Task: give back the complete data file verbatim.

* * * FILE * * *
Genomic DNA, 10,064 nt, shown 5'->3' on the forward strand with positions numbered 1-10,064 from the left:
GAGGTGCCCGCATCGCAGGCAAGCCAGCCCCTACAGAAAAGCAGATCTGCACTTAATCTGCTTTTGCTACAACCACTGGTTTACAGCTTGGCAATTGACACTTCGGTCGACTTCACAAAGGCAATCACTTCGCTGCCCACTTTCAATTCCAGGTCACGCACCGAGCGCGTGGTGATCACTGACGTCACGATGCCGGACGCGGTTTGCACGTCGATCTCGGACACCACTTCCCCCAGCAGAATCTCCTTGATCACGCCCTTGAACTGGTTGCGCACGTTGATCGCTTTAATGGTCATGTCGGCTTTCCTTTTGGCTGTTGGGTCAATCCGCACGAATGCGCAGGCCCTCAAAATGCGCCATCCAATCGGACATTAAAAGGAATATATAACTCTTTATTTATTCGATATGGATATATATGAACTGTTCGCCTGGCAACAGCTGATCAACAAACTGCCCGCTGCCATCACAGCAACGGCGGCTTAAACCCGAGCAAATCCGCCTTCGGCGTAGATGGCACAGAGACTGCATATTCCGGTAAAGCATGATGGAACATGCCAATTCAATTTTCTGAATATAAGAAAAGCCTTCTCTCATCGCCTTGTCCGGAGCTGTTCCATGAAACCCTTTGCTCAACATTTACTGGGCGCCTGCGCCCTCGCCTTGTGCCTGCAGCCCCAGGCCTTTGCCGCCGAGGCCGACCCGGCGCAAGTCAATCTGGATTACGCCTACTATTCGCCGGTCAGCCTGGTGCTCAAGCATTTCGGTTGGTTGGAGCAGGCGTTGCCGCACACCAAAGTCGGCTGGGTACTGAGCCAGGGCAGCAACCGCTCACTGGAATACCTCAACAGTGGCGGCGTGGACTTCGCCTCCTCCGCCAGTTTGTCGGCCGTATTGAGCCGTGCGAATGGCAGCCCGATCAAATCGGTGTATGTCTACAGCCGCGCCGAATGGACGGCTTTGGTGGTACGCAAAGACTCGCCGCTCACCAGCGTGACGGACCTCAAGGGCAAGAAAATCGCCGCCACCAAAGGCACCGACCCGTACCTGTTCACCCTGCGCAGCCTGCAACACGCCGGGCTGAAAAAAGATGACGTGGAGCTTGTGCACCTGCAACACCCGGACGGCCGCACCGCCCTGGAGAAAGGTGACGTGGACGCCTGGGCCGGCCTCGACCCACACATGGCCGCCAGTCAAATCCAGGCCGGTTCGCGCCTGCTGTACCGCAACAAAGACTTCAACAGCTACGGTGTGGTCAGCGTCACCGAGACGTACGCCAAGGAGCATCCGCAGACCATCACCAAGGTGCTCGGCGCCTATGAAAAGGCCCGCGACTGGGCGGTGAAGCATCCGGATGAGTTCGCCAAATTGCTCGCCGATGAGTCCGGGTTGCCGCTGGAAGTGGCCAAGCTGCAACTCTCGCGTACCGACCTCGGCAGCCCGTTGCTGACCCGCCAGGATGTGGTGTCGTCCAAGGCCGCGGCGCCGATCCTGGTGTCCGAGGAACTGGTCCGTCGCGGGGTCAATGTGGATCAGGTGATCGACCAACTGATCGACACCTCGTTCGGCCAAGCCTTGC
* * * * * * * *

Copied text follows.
Genomic DNA, 10,064 nt, shown 5'->3' on the forward strand with positions numbered 1-10,064 from the left:
GAGGTGCCCGCATCGCAGGCAAGCCAGCCCCTACAGAAAAGCAGATCTGCACTTAATCTGCTTTTGCTACAACCACTGGTTTACAGCTTGGCAATTGACACTTCGGTCGACTTCACAAAGGCAATCACTTCGCTGCCCACTTTCAATTCCAGGTCACGCACCGAGCGCGTGGTGATCACTGACGTCACGATGCCGGACGCGGTTTGCACGTCGATCTCGGACACCACTTCCCCCAGCAGAATCTCCTTGATCACGCCCTTGAACTGGTTGCGCACGTTGATCGCTTTAATGGTCATGTCGGCTTTCCTTTTGGCTGTTGGGTCAATCCGCACGAATGCGCAGGCCCTCAAAATGCGCCATCCAATCGGACATTAAAAGGAATATATAACTCTTTATTTATTCGATATGGATATATATGAACTGTTCGCCTGGCAACAGCTGATCAACAAACTGCCCGCTGCCATCACAGCAACGGCGGCTTAAACCCGAGCAAATCCGCCTTCGGCGTAGATGGCACAGAGACTGCATATTCCGGTAAAGCATGATGGAACATGCCAATTCAATTTTCTGAATATAAGAAAAGCCTTCTCTCATCGCCTTGTCCGGAGCTGTTCCATGAAACCCTTTGCTCAACATTTACTGGGCGCCTGCGCCCTCGCCTTGTGCCTGCAGCCCCAGGCCTTTGCCGCCGAGGCCGACCCGGCGCAAGTCAATCTGGATTACGCCTACTATTCGCCGGTCAGCCTGGTGCTCAAGCATTTCGGTTGGTTGGAGCAGGCGTTGCCGCACACCAAAGTCGGCTGGGTACTGAGCCAGGGCAGCAACCGCTCACTGGAATACCTCAACAGTGGCGGCGTGGACTTCGCCTCCTCCGCCAGTTTGTCGGCCGTATTGAGCCGTGCGAATGGCAGCCCGATCAAATCGGTGTATGTCTACAGCCGCGCCGAATGGACGGCTTTGGTGGTACGCAAAGACTCGCCGCTCACCAGCGTGACGGACCTCAAGGGCAAGAAAATCGCCGCCACCAAAGGCACCGACCCGTACCTGTTCACCCTGCGCAGCCTGCAACACGCCGGGCTGAAAAAAGATGACGTGGAGCTTGTGCACCTGCAACACCCGGACGGCCGCACCGCCCTGGAGAAAGGTGACGTGGACGCCTGGGCCGGCCTCGACCCACACATGGCCGCCAGTCAAATCCAGGCCGGTTCGCGCCTGCTGTACCGCAACAAAGACTTCAACAGCTACGGTGTGGTCAGCGTCACCGAGACGTACGCCAAGGAGCATCCGCAGACCATCACCAAGGTGCTCGGCGCCTATGAAAAGGCCCGCGACTGGGCGGTGAAGCATCCGGATGAGTTCGCCAAATTGCTCGCCGATGAGTCCGGGTTGCCGCTGGAAGTGGCCAAGCTGCAACTCTCGCGTACCGACCTCGGCAGCCCGTTGCTGACCCGCCAGGATGTGGTGTCGTCCAAGGCCGCGGCGCCGATCCTGGTGTCCGAGGAACTGGTCCGTCGCGGGGTCAATGTGGATCAGGTGATCGACCAACTGATCGACACCTCGTTCGGCCAAGCCTTGC